Making Maths add up

Reading Time: 4 minutes

Students typically make more mistakes in maths than in any other subject. However it can often be one of the easier subjects to master as there is typically only one correct answer.

Unlike English or other subjects which can have multiple acceptable responses, in maths there is always only one right answer so you can’t bluff your way through.

Despite popular belief, people who are talented in maths are not born that way, everyone has the ability to learn and one of the best ways parents can help their children with the subject is overcome their own maths phobia.

Parents often tell their children “I’m no good at maths,” and the child gets the idea that maths is something you either know how to do or you don’t.

You rarely hear someone say “I’m not a reading person” but maths is somehow different.

For many adults even simple maths like helping with homework can send them into a panic and quite often their fear and anxiety is passed down to their kids.

Pat Murray
Pat Murray

One in five parents with children aged 6-16 avoid their child’s maths homework as working with numbers scares them, while nearly a third (29 per cent) say they can no longer help out with maths once their child hits high school.

Research has shown that children who witness the unease their parents experience perform worse in maths and are more anxious about it.

So what can you do?

Maths teacher and creator of the MathsOnline system Pat Murray said maths is a skill that can be mastered by just about anybody, and if not mastered, then a very high level of competence can be attained.

The Sydney tutor, who has helped more than 250,000 students worldwide, said he often sees students who have simply missed a couple of key concepts leading them to lose confidence and fall further and further behind.

“When I see kids who are struggling with maths often they have already convinced themselves that they are no good at maths due to simply missing some earlier concepts or a few crucial building blocks,” he said.

“Future work won’t be fully understood, and the problem can be become compounding which builds fear and a loss of confidence.

“And to ensure parents don’t add to the anxiety they must not be scared of maths.

“When talking with children, if they are very calm and not frustrated, then any sort of anxiety or stress won’t be passed on.

“An attitude of ‘Maths is a skill and all skills can be learned’ is much better than ‘I was no good at maths so it’s no surprise you’re not much good either’.

Here Pat answers some of the most common questions he hears from parents:

1. How important is Naplan?
What is important that is that not to put too much emphasis on Naplan. A few practice papers are okay to get the students familiar with the question types and styles of the exam but anything more than that will probably have a negative impact.

2. Should children be able to instantly recall basic Maths facts (especially times tables)?
Yes, this is an essential part of basic mathematical knowledge. Children who struggle with basic maths facts in primary school are likely to struggle and fall behind when they begin high school. Knowing these basic maths figures helps to build core skills in pattern recognition, creates muscle memory in the brain and builds confidence.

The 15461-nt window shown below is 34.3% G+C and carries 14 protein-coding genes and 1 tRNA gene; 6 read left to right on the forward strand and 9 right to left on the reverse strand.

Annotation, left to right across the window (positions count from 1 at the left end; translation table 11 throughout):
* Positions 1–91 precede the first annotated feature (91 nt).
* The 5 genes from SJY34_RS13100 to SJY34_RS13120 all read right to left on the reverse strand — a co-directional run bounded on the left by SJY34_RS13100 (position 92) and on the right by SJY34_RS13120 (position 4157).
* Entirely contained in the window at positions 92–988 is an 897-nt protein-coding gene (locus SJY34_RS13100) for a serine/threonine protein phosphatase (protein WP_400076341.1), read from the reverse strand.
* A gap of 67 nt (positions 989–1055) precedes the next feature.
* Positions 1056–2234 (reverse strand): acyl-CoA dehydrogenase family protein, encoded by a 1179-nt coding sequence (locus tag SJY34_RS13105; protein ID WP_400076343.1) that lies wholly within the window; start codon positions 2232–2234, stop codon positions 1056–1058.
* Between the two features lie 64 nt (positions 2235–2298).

3. What are the benefits of pen and paper maths?
It improves retention and allows for quick revisions of ideas and corrections. With the increased use of technology and classrooms moving towards a digital landscape, it is best to find a balance of the two. Combine tech with paper-based learning.

4. How can parents help during homework time?
Find the right resource and be willing to learn with your child – it gives you a great opportunity to bond as well as providing your child an example of how to overcome obstacles. Try and avoid writing a note to the teacher explaining that your daughter/son didn’t understand the question.

5. Does my child need some extra help?
At times there maybe a need for your child to get some extra help. It could be for a variety of reasons – missed some time from school, the current teacher might not be so good and may not even be maths trained, some particular concepts may be difficult or missing some key principles taught in earlier years.

A tutor’s experience can be invaluable however it is important to consider if the tutor is a qualified maths teacher, as well as their experience and how long they have been teaching for.

6. How to choose the right mathematics course for your child?
It is important to choose a level where your child enjoys maths and always check to see if Mathematics is a prerequisite for future education. Consult with your child’s teacher, they often best know their ability and while scaling should be considered, it should not be the main motivation when deciding which mathematics course is right.

Pat Murray’s interest in teaching maths spans more than 31 years. From his early days tutoring students whilst he was still at University, through his long career teaching in high school, and now through to his current role as founder of MathsOnline, Pat has always been keenly interested in helping students of all abilities strive to reach their full potential. He has helped students now numbering well into the hundreds of thousands in Australia, in the United States, the UK, and other parts of the world.

MathsOnline is a Comprehensive K-12 online maths tutor used by over 210,000 students. MathsOnline provides over 57,000 interactive questions and over 1,411 animated lessons. Students are able to pause, rewind and repeat all or part of any lesson until they get it right. Every MathsOnline lesson is presented in the simplest, most logical way possible. For more details go to https://www.mathsonline.com.au/